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The rise of multimodal transport

For example, China is rolling out its “One Belt, One Road” (OBOR) policy, intra-Asia and cross-border trade is on the upswing, slow steaming is now a common practice and air fuel costs are fluctuating. Plus, since the very first freight trains were introduced on rail connections between China and Europe four years ago, they have been in high demand. Places like Chengdu and Lodz, Suzhou and Warsaw and many other parts of China and Europe are now directly linked by train.

21st Century Silk Road

China’s OBOR policy is expected to generate around €59 billion in new investments in 2015 and a possible 0.25 percent increase in China’s GDP. President Xi pledged to make a bold upgrade to these intercontinental connections late last year. Over the next few years, €37 billion will be invested in what’s being called the “New Silk Road.”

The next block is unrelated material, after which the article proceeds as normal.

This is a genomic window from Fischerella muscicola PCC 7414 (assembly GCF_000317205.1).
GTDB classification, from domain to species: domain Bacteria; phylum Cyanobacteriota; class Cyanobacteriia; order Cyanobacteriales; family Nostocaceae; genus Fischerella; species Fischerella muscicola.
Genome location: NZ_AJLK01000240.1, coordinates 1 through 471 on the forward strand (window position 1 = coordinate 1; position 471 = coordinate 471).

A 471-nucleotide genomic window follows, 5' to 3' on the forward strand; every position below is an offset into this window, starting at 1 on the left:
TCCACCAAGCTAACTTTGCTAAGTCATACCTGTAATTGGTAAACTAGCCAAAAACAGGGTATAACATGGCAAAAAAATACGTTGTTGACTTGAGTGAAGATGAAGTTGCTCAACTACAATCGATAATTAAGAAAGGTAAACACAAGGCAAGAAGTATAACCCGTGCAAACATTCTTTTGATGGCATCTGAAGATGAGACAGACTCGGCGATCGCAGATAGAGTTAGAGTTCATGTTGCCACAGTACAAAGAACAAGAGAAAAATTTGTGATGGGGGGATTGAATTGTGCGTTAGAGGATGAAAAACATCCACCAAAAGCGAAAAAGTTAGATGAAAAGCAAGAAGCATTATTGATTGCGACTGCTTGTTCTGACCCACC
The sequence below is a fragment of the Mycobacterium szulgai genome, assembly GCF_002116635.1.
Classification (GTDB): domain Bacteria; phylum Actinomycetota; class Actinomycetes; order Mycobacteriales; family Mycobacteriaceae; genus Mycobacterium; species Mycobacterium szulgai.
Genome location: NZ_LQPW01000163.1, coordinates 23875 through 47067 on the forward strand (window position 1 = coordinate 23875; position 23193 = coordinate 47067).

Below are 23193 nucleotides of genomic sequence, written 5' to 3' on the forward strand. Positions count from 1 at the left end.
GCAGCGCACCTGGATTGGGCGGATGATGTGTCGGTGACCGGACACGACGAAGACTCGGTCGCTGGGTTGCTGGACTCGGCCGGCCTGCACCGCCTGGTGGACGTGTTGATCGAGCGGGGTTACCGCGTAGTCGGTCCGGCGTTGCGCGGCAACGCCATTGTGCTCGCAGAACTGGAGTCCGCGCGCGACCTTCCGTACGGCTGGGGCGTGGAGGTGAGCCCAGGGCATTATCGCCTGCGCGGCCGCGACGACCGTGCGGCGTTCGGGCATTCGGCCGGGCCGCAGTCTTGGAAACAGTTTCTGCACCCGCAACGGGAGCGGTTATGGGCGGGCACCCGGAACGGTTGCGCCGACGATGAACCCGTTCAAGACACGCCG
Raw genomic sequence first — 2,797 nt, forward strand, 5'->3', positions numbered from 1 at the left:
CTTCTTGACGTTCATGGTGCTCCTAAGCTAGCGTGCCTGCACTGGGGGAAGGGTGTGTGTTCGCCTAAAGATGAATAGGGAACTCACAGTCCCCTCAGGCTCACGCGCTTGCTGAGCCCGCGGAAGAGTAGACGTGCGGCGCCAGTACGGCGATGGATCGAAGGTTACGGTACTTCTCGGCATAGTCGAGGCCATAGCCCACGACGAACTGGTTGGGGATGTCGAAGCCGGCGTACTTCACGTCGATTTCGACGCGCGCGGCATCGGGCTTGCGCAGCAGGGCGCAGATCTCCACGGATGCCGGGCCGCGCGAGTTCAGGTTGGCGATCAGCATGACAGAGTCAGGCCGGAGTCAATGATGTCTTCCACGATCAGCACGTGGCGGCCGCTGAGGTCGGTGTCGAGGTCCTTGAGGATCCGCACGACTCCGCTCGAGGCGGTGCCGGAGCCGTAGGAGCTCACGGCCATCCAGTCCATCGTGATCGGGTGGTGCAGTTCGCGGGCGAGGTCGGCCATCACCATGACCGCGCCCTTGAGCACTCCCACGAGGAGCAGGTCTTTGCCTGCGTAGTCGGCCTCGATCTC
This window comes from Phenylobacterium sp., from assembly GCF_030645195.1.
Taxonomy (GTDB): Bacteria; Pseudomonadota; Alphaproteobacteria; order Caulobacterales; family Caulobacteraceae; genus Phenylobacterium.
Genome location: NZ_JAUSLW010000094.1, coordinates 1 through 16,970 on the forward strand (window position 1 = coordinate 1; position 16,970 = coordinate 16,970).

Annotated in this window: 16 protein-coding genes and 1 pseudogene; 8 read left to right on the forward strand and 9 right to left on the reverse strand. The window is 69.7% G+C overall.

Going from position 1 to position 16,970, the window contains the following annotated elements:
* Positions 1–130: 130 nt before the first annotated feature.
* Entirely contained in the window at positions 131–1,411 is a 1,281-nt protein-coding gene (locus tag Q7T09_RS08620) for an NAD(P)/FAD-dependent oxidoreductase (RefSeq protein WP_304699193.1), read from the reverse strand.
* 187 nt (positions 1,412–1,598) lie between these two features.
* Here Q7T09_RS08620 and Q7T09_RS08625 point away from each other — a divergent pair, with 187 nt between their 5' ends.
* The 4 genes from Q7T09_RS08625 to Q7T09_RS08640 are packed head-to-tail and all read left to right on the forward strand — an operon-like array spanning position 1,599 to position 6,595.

The aim is to revive intercontinental land routes as well as maritime links between North Asia and Europe

The aim is to revive intercontinental land routes as well as maritime links between North Asia and Europe, some of them with traditions dating back centuries, and thus reducing transportation bottlenecks within Asia and beyond. The plan includes upgrading a rail connection to Istanbul via Central Asia and Iran, in addition to the existing link through Russia. These tracks should help to further integrate China’s Western provinces, which are constantly gaining importance as manufacturing centers, into world trade routes. They’ll also offer a viable alternative to other modes of transportation from the Eastern shores of the country. Another focus of this Silk Road project is the development of ports along the Southern seaway.